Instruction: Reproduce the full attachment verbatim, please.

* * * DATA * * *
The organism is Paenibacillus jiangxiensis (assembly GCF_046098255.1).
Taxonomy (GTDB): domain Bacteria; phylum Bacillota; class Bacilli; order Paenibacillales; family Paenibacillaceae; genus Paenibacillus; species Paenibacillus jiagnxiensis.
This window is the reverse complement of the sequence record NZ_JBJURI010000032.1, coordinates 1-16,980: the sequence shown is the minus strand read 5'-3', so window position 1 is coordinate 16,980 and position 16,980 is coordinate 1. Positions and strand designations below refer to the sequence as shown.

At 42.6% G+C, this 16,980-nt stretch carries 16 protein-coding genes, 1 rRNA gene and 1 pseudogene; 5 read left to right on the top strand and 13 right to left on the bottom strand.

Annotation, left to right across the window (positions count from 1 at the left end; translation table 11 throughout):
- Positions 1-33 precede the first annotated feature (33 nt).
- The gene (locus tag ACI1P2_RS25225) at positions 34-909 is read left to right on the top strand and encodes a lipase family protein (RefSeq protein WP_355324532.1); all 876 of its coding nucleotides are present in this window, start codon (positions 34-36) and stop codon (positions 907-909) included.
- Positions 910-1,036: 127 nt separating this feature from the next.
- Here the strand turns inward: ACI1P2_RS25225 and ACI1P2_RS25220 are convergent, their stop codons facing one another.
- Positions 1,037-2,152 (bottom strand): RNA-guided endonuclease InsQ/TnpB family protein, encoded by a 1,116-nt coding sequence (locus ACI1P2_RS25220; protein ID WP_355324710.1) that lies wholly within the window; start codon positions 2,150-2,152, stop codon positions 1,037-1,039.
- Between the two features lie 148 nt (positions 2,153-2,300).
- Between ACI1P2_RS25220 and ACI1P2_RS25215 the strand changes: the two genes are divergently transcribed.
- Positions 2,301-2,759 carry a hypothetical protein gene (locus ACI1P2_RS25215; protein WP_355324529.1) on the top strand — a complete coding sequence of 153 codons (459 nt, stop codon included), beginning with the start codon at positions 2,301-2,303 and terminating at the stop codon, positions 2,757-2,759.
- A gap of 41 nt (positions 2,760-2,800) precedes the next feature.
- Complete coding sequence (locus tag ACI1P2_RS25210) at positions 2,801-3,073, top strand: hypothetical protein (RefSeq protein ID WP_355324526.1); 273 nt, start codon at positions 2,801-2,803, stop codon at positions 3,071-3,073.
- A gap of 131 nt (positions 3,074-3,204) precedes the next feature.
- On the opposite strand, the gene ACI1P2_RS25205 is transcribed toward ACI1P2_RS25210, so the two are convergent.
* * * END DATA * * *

The organism is Paenibacillus jiangxiensis (assembly GCF_046098255.1).
Taxonomy (GTDB): domain Bacteria; phylum Bacillota; class Bacilli; order Paenibacillales; family Paenibacillaceae; genus Paenibacillus; species Paenibacillus jiagnxiensis.
This window is the reverse complement of the sequence record NZ_JBJURI010000032.1, coordinates 1-16,980: the sequence shown is the minus strand read 5'-3', so window position 1 is coordinate 16,980 and position 16,980 is coordinate 1. Positions and strand designations below refer to the sequence as shown.

At 42.6% G+C, this 16,980-nt stretch carries 16 protein-coding genes, 1 rRNA gene and 1 pseudogene; 5 read left to right on the top strand and 13 right to left on the bottom strand.

Annotation, left to right across the window (positions count from 1 at the left end; translation table 11 throughout):
- Positions 1-33 precede the first annotated feature (33 nt).
- The gene (locus tag ACI1P2_RS25225) at positions 34-909 is read left to right on the top strand and encodes a lipase family protein (RefSeq protein WP_355324532.1); all 876 of its coding nucleotides are present in this window, start codon (positions 34-36) and stop codon (positions 907-909) included.
- Positions 910-1,036: 127 nt separating this feature from the next.
- Here the strand turns inward: ACI1P2_RS25225 and ACI1P2_RS25220 are convergent, their stop codons facing one another.
- Positions 1,037-2,152 (bottom strand): RNA-guided endonuclease InsQ/TnpB family protein, encoded by a 1,116-nt coding sequence (locus ACI1P2_RS25220; protein ID WP_355324710.1) that lies wholly within the window; start codon positions 2,150-2,152, stop codon positions 1,037-1,039.
- Between the two features lie 148 nt (positions 2,153-2,300).
- Between ACI1P2_RS25220 and ACI1P2_RS25215 the strand changes: the two genes are divergently transcribed.
- Positions 2,301-2,759 carry a hypothetical protein gene (locus ACI1P2_RS25215; protein WP_355324529.1) on the top strand — a complete coding sequence of 153 codons (459 nt, stop codon included), beginning with the start codon at positions 2,301-2,303 and terminating at the stop codon, positions 2,757-2,759.
- A gap of 41 nt (positions 2,760-2,800) precedes the next feature.
- Complete coding sequence (locus tag ACI1P2_RS25210) at positions 2,801-3,073, top strand: hypothetical protein (RefSeq protein ID WP_355324526.1); 273 nt, start codon at positions 2,801-2,803, stop codon at positions 3,071-3,073.
- A gap of 131 nt (positions 3,074-3,204) precedes the next feature.
- On the opposite strand, the gene ACI1P2_RS25205 is transcribed toward ACI1P2_RS25210, so the two are convergent.